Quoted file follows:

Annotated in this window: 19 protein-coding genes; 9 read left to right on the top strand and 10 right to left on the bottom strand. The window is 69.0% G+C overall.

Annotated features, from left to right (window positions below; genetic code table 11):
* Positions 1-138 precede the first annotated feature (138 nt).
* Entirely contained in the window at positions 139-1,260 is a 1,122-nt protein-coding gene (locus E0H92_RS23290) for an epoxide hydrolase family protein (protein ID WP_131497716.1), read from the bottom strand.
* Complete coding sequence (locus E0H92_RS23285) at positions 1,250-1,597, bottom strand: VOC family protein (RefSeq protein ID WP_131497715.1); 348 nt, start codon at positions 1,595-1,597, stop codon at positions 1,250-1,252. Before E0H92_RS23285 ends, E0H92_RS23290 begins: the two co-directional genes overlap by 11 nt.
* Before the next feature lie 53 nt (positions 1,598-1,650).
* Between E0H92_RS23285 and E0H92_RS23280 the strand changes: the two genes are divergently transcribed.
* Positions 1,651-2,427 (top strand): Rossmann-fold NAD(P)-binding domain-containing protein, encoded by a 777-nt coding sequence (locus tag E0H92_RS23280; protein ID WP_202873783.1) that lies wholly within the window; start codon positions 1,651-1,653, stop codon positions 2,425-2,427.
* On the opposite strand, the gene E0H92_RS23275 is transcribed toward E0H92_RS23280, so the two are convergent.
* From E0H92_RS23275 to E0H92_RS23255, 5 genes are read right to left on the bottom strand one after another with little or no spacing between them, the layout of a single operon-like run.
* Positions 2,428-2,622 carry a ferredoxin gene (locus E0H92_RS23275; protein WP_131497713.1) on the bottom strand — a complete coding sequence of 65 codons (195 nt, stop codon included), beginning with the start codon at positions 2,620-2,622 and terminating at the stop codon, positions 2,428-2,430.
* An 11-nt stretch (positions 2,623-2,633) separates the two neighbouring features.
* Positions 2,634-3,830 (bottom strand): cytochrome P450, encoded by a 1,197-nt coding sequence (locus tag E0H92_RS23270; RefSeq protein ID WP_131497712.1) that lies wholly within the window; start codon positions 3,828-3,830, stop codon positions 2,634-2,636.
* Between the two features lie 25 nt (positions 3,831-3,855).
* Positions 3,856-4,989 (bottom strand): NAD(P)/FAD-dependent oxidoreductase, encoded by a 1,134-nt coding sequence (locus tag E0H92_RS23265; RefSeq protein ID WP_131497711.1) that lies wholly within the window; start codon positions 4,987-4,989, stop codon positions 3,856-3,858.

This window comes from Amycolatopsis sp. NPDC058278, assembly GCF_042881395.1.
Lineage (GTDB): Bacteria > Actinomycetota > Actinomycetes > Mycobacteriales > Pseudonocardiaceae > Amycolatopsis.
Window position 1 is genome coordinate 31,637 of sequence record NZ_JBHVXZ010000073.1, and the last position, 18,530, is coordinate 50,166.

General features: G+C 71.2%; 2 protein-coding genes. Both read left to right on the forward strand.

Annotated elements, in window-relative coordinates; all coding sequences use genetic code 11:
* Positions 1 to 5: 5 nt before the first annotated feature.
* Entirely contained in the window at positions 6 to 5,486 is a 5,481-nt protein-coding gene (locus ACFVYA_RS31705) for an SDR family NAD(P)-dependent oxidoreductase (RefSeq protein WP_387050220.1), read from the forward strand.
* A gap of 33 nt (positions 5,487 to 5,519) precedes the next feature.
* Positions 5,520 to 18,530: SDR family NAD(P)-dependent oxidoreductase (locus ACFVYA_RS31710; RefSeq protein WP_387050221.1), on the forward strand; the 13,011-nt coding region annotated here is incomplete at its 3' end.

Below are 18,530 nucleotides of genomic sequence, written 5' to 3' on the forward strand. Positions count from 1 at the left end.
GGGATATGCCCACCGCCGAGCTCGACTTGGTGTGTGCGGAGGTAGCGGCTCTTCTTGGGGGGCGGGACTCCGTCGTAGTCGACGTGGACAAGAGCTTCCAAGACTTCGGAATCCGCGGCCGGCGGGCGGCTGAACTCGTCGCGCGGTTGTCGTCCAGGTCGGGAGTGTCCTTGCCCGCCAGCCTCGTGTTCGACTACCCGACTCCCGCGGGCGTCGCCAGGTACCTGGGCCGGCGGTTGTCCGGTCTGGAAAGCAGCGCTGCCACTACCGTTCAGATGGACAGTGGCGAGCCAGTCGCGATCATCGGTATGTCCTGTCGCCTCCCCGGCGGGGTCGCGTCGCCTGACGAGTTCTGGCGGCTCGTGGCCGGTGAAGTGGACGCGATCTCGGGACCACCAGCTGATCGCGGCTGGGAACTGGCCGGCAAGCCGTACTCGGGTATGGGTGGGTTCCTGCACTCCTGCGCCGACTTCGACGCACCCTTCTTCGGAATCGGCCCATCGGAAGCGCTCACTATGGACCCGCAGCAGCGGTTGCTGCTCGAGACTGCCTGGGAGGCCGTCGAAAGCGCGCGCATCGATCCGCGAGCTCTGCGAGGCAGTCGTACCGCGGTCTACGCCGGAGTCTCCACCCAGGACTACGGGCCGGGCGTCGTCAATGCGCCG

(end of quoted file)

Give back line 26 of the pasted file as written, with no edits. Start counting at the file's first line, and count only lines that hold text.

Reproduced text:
GGGATATGCCCACCGCCGAGCTCGACTTGGTGTGTGCGGAGGTAGCGGCTCTTCTTGGGGGGCGGGACTCCGTCGTAGTCGACGTGGACAAGAGCTTCCAAGACTTCGGAATCCGCGGCCGGCGGGCGGCTGAACTCGTCGCGCGGTTGTCGTCCAGGTCGGGAGTGTCCTTGCCCGCCAGCCTCGTGTTCGACTACCCGACTCCCGCGGGCGTCGCCAGGTACCTGGGCCGGCGGTTGTCCGGTCTGGAAAGCAGCGCTGCCACTACCGTTCAGATGGACAGTGGCGAGCCAGTCGCGATCATCGGTATGTCCTGTCGCCTCCCCGGCGGGGTCGCGTCGCCTGACGAGTTCTGGCGGCTCGTGGCCGGTGAAGTGGACGCGATCTCGGGACCACCAGCTGATCGCGGCTGGGAACTGGCCGGCAAGCCGTACTCGGGTATGGGTGGGTTCCTGCACTCCTGCGCCGACTTCGACGCACCCTTCTTCGGAATCGGCCCATCGGAAGCGCTCACTATGGACCCGCAGCAGCGGTTGCTGCTCGAGACTGCCTGGGAGGCCGTCGAAAGCGCGCGCATCGATCCGCGAGCTCTGCGAGGCAGTCGTACCGCGGTCTACGCCGGAGTCTCCACCCAGGACTACGGGCCGGGCGTCGTCAATGCGCCG